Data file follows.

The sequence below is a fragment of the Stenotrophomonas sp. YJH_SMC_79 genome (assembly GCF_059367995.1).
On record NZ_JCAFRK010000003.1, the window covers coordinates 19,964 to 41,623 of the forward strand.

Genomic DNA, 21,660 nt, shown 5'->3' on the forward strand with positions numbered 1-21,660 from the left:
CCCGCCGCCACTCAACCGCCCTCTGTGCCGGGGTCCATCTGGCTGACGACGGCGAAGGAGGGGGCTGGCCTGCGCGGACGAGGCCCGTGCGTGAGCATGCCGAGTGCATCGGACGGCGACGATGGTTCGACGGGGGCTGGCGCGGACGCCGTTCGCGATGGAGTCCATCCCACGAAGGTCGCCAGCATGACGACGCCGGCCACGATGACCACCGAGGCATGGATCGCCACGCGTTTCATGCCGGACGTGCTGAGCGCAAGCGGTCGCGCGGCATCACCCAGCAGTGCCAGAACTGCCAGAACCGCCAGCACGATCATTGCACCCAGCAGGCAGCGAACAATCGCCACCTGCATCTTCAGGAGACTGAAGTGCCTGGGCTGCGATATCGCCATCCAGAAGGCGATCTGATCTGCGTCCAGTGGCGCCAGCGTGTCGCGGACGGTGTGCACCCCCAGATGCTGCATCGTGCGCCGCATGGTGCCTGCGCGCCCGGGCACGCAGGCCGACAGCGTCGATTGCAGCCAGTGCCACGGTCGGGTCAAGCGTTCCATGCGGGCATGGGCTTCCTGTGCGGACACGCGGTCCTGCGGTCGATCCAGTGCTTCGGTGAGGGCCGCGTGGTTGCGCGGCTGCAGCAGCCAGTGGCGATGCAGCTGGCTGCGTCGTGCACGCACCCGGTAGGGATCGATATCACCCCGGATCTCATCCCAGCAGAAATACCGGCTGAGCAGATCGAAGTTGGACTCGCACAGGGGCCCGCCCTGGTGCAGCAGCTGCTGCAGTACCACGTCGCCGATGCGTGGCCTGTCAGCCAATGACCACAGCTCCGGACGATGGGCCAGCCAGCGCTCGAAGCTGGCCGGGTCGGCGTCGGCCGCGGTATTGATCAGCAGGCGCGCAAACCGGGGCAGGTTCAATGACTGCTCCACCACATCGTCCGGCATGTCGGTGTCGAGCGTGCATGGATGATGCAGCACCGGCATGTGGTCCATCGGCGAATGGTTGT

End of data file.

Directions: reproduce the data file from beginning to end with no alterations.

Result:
The sequence below is a fragment of the Stenotrophomonas sp. YJH_SMC_79 genome (assembly GCF_059367995.1).
On record NZ_JCAFRK010000003.1, the window covers coordinates 19,964 to 41,623 of the forward strand.

Genomic DNA, 21,660 nt, shown 5'->3' on the forward strand with positions numbered 1-21,660 from the left:
CCCGCCGCCACTCAACCGCCCTCTGTGCCGGGGTCCATCTGGCTGACGACGGCGAAGGAGGGGGCTGGCCTGCGCGGACGAGGCCCGTGCGTGAGCATGCCGAGTGCATCGGACGGCGACGATGGTTCGACGGGGGCTGGCGCGGACGCCGTTCGCGATGGAGTCCATCCCACGAAGGTCGCCAGCATGACGACGCCGGCCACGATGACCACCGAGGCATGGATCGCCACGCGTTTCATGCCGGACGTGCTGAGCGCAAGCGGTCGCGCGGCATCACCCAGCAGTGCCAGAACTGCCAGAACCGCCAGCACGATCATTGCACCCAGCAGGCAGCGAACAATCGCCACCTGCATCTTCAGGAGACTGAAGTGCCTGGGCTGCGATATCGCCATCCAGAAGGCGATCTGATCTGCGTCCAGTGGCGCCAGCGTGTCGCGGACGGTGTGCACCCCCAGATGCTGCATCGTGCGCCGCATGGTGCCTGCGCGCCCGGGCACGCAGGCCGACAGCGTCGATTGCAGCCAGTGCCACGGTCGGGTCAAGCGTTCCATGCGGGCATGGGCTTCCTGTGCGGACACGCGGTCCTGCGGTCGATCCAGTGCTTCGGTGAGGGCCGCGTGGTTGCGCGGCTGCAGCAGCCAGTGGCGATGCAGCTGGCTGCGTCGTGCACGCACCCGGTAGGGATCGATATCACCCCGGATCTCATCCCAGCAGAAATACCGGCTGAGCAGATCGAAGTTGGACTCGCACAGGGGCCCGCCCTGGTGCAGCAGCTGCTGCAGTACCACGTCGCCGATGCGTGGCCTGTCAGCCAATGACCACAGCTCCGGACGATGGGCCAGCCAGCGCTCGAAGCTGGCCGGGTCGGCGTCGGCCGCGGTATTGATCAGCAGGCGCGCAAACCGGGGCAGGTTCAATGACTGCTCCACCACATCGTCCGGCATGTCGGTGTCGAGCGTGCATGGATGATGCAGCACCGGCATGTGGTCCATCGGCGAATGGTTGT